Attractions itinerary in Outer Hebrides

Take in the Outer Hebrides' fascinating nature and history following this two day itinerary and uncover the great array of attractions from arts and culture to the unique archeological sites and activities. Learn more about the region's past on the history timeline of the Outer Hebrides.

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  • Gearrannan Blackhouse Village
    Gearrannan Blackhouse Village
  • Lews Castle
    Lews Castle
  • Shawbost Museum, Lewis
    Shawbost Museum, Lewis

Begin your journey in Stornoway, the main town on the Isle of Lewis. The town has a bustling harbour, with plenty of attractions to keep the whole family entertained. Start off your day with a visit to Museum Nan Eilean. The museum holds collections of objects, photographs, prints and paintings and archives illustrating the archaeology, social, domestic and economic history of the islands. The Island Lives exhibition traces the story of the island’s communities from the first human settlers and is a fascinating place to begin your discovery of the Outer Hebrides.

Explore the creative side of Stornoway with a visit to the An Lanntair Arts Centre, the home of art, music, cinema and entertainment in the Outer Hebrides.  With a wide variety of live events, exhibitions and displays, there is a fascinating selection of Hebridean talent to discover.  The main gallery hosts up to six local and international exhibitions each year and the workshop area is open to all skill levels and ages.

Next, pay a visit to the heart of the Harris Tweed industry, the Lewis Loom Centre and discover the traditional techniques used to create this famous textile. The Lewis Loom Centre offers a guided tour and lecture on the making of Harris Tweed and visitors can enjoy demonstrations of spinning wheels, warding, dyeing, the hand loom and weaving the tweed.

Enjoy lunch in one of Stornoway’s many restaurants and cafes. Sample local products such as Stornoway kippers, peat smoked salmon, succulent Hebridean beef and lamb and of course, Stornoway black pudding.  There are plenty of dining options in the town centre from artisan restaurants and tea rooms, to cafes and fish and chip shops.

A short walk away is the Blackhouse Museum at Arnol, a traditional Lewis thatched house, fully furnished and complete with an attached barn, byre and stackyard. Built in around 1880, the Blackhouse gives a special insight into island life. Once the residence of a Hebridean crofting family and their animals, today it is preserved almost as the family left it. Enjoy a visit to the visitor centre and exhibition area where you can learn more about the life of Hebridean crofters.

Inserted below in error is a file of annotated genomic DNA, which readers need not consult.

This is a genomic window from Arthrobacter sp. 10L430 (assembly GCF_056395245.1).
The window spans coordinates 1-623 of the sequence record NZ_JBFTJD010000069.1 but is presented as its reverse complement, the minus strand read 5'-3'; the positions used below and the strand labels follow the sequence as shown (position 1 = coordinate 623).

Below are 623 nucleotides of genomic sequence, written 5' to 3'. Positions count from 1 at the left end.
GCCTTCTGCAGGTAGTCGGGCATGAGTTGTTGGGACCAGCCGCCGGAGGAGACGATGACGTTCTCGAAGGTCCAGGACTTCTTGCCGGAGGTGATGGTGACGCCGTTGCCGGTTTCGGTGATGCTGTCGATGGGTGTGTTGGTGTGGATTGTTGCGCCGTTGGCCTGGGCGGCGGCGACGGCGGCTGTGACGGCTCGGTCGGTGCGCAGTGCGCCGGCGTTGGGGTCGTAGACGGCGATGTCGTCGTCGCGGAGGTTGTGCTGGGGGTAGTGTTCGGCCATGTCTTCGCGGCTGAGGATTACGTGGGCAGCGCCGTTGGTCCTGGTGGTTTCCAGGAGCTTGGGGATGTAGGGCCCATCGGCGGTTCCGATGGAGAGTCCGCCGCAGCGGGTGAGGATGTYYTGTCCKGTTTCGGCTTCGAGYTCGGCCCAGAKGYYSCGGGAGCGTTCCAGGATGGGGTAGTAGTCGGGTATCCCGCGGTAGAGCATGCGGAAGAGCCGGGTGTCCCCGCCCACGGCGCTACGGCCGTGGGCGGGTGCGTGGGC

Finish your visit to Stornoway with a stroll around the gardens of Lews Castle. A splendid Victorian manor house, Lews Castle has a wealth of activities for the family to enjoy. With a waterwheel, woodland centre, monuments and lochs there are plenty of places to explore in the gardens. Visitors can enjoy cycle trails, wildlife walks or a round of golf at the Stornoway Golf Club located in the grounds.

Leave your base in Stornoway and head on a circular drive around the Isle of Lewis. The first stop is the Trussel Stone in Upper Barvas. At six metres high, the stone is the largest single standing stone in Scotland. This area was also the site of the last battle between the Macaulays and the Morrisons in 1654.

Head back to the circular driving route and join the A858 to Shawbost. Situated next to Loch Roinavat is a pair of thatched buildings known as the Shawbost Norse Mill and Kiln. Following the Scandinavian invasion, the style of the buildings in the Outer Hebrides began to change from being rounded to rectangular.  Shawbost’s renovated Mill and Kiln are the finest remaining examples on the island and give a very rare glimpse into the Scandinavian past of Lewis. The mill was powered by water from the stream from the nearby Loch Roinavat.

Continue down the A858 to reach Leathad Ard Gardens in Carloway. Enjoy a stroll around the beautiful, scenic gardens with stunning views over East Loch Roag. Continue into the village of Carloway and pay a visit to the magnificent Dun Carloway Broch. The broch at Dun Carloway, overlooking Loch Roag on the west coast, is the finest remaining example of a Hebridean Broch. Amazingly well preserved and set in a beautiful spot, it is well worth a visit.  The visitor centre, built largely underground, includes an exhibition giving a sense of what life in the broch might have been like in the Iron Age.

Follow the signposts for a short drive to the Gearrannan Blackhouse Village.  The settlement in Gearrannan has been traced back well over 300 years. Throughout that time, life in the village changed very slowly and little to no modern technology reached the village. Visitors can gain an insight into island life in the mid 1900s through a visit to the museum in the centre of the village, which is home to a traditional living room and bedroom one end and Harris Tweed weaving demonstrations at the other.

Your final stop on the Isle of Lewis is at the Calanais Standing Stones. Erected around 3000 BC, these magnificent stones are undoubtedly the most famous prehistoric site in the Outer Hebrides. The overall layout of the monuments forms the shape of a distorted Celtic cross with 13 primary stones forming a circle in the middle.   The most widely held opinion is that this alignment of the stones was used to mark significant points in the lunar cycle, suggesting the stones formed some sort of calendar system. The visitor centre houses an interesting ‘Story of the Stones’ exhibition as well as a gift shop and a coffee shop.

From here, continue the circular drive back to Stornoway and enjoy dinner in one of the fantastic local restaurants.